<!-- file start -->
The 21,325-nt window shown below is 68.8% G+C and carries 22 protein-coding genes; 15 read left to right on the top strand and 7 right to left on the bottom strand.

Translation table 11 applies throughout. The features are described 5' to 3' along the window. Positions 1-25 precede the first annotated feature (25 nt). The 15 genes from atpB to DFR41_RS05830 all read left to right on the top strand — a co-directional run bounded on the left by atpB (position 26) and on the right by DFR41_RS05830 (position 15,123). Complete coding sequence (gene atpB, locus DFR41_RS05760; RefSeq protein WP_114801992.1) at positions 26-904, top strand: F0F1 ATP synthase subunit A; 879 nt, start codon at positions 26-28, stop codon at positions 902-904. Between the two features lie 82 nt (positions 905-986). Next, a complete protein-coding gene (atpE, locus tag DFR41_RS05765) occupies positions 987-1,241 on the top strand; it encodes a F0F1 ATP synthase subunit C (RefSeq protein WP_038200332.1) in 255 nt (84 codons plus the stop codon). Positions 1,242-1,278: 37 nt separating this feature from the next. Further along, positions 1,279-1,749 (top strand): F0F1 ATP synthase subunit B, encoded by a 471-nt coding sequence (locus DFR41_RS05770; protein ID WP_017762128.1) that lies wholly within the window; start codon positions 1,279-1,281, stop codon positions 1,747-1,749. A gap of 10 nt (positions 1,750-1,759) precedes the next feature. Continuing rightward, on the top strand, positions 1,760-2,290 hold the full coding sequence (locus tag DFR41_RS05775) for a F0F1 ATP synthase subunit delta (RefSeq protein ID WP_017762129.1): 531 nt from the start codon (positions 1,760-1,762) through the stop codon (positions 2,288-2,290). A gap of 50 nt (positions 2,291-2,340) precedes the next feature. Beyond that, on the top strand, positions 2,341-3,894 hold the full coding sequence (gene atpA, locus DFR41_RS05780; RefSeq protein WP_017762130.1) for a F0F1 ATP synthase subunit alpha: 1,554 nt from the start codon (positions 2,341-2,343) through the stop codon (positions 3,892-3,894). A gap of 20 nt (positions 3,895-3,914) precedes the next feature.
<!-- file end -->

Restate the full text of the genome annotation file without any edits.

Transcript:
The 21,325-nt window shown below is 68.8% G+C and carries 22 protein-coding genes; 15 read left to right on the top strand and 7 right to left on the bottom strand.

Translation table 11 applies throughout. The features are described 5' to 3' along the window. Positions 1-25 precede the first annotated feature (25 nt). The 15 genes from atpB to DFR41_RS05830 all read left to right on the top strand — a co-directional run bounded on the left by atpB (position 26) and on the right by DFR41_RS05830 (position 15,123). Complete coding sequence (gene atpB, locus DFR41_RS05760; RefSeq protein WP_114801992.1) at positions 26-904, top strand: F0F1 ATP synthase subunit A; 879 nt, start codon at positions 26-28, stop codon at positions 902-904. Between the two features lie 82 nt (positions 905-986). Next, a complete protein-coding gene (atpE, locus tag DFR41_RS05765) occupies positions 987-1,241 on the top strand; it encodes a F0F1 ATP synthase subunit C (RefSeq protein WP_038200332.1) in 255 nt (84 codons plus the stop codon). Positions 1,242-1,278: 37 nt separating this feature from the next. Further along, positions 1,279-1,749 (top strand): F0F1 ATP synthase subunit B, encoded by a 471-nt coding sequence (locus DFR41_RS05770; protein ID WP_017762128.1) that lies wholly within the window; start codon positions 1,279-1,281, stop codon positions 1,747-1,749. A gap of 10 nt (positions 1,750-1,759) precedes the next feature. Continuing rightward, on the top strand, positions 1,760-2,290 hold the full coding sequence (locus tag DFR41_RS05775) for a F0F1 ATP synthase subunit delta (RefSeq protein ID WP_017762129.1): 531 nt from the start codon (positions 1,760-1,762) through the stop codon (positions 2,288-2,290). A gap of 50 nt (positions 2,291-2,340) precedes the next feature. Beyond that, on the top strand, positions 2,341-3,894 hold the full coding sequence (gene atpA, locus DFR41_RS05780; RefSeq protein WP_017762130.1) for a F0F1 ATP synthase subunit alpha: 1,554 nt from the start codon (positions 2,341-2,343) through the stop codon (positions 3,892-3,894). A gap of 20 nt (positions 3,895-3,914) precedes the next feature.